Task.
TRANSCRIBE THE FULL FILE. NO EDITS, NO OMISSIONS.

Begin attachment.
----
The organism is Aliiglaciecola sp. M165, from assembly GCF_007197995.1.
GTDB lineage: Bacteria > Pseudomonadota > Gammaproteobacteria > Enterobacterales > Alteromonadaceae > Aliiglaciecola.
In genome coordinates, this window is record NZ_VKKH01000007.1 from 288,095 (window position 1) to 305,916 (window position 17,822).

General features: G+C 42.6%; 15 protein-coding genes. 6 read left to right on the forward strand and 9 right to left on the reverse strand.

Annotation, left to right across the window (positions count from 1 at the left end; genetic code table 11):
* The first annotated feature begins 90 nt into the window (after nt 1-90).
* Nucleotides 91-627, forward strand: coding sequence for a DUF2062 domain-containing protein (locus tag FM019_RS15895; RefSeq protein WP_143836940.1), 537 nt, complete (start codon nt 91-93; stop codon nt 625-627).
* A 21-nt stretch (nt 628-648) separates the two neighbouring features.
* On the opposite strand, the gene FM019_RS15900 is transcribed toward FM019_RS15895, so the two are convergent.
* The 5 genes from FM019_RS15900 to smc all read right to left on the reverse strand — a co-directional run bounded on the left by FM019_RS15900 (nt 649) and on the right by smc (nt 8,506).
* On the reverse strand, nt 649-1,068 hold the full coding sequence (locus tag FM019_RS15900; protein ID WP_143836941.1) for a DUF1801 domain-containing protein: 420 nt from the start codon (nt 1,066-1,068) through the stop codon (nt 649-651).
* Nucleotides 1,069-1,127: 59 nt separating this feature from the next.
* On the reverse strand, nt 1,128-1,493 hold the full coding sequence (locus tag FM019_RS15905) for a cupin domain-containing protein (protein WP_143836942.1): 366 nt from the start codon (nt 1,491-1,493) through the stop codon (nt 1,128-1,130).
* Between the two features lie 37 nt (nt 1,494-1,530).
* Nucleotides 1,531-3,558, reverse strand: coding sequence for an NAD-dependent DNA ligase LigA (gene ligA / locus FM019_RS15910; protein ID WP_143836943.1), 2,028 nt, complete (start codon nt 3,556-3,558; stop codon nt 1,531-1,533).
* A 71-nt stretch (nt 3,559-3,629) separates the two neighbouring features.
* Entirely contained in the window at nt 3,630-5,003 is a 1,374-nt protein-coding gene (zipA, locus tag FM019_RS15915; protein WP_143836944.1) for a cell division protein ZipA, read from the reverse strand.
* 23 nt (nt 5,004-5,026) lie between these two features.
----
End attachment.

The organism is Aliiglaciecola sp. M165, from assembly GCF_007197995.1.
GTDB lineage: Bacteria > Pseudomonadota > Gammaproteobacteria > Enterobacterales > Alteromonadaceae > Aliiglaciecola.
In genome coordinates, this window is record NZ_VKKH01000007.1 from 288,095 (window position 1) to 305,916 (window position 17,822).

General features: G+C 42.6%; 15 protein-coding genes. 6 read left to right on the forward strand and 9 right to left on the reverse strand.

Annotation, left to right across the window (positions count from 1 at the left end; genetic code table 11):
* The first annotated feature begins 90 nt into the window (after nt 1-90).
* Nucleotides 91-627, forward strand: coding sequence for a DUF2062 domain-containing protein (locus tag FM019_RS15895; RefSeq protein WP_143836940.1), 537 nt, complete (start codon nt 91-93; stop codon nt 625-627).
* A 21-nt stretch (nt 628-648) separates the two neighbouring features.
* On the opposite strand, the gene FM019_RS15900 is transcribed toward FM019_RS15895, so the two are convergent.
* The 5 genes from FM019_RS15900 to smc all read right to left on the reverse strand — a co-directional run bounded on the left by FM019_RS15900 (nt 649) and on the right by smc (nt 8,506).
* On the reverse strand, nt 649-1,068 hold the full coding sequence (locus tag FM019_RS15900; protein ID WP_143836941.1) for a DUF1801 domain-containing protein: 420 nt from the start codon (nt 1,066-1,068) through the stop codon (nt 649-651).
* Nucleotides 1,069-1,127: 59 nt separating this feature from the next.
* On the reverse strand, nt 1,128-1,493 hold the full coding sequence (locus tag FM019_RS15905) for a cupin domain-containing protein (protein WP_143836942.1): 366 nt from the start codon (nt 1,491-1,493) through the stop codon (nt 1,128-1,130).
* Between the two features lie 37 nt (nt 1,494-1,530).
* Nucleotides 1,531-3,558, reverse strand: coding sequence for an NAD-dependent DNA ligase LigA (gene ligA / locus FM019_RS15910; protein ID WP_143836943.1), 2,028 nt, complete (start codon nt 3,556-3,558; stop codon nt 1,531-1,533).
* A 71-nt stretch (nt 3,559-3,629) separates the two neighbouring features.
* Entirely contained in the window at nt 3,630-5,003 is a 1,374-nt protein-coding gene (zipA, locus tag FM019_RS15915; protein WP_143836944.1) for a cell division protein ZipA, read from the reverse strand.
* 23 nt (nt 5,004-5,026) lie between these two features.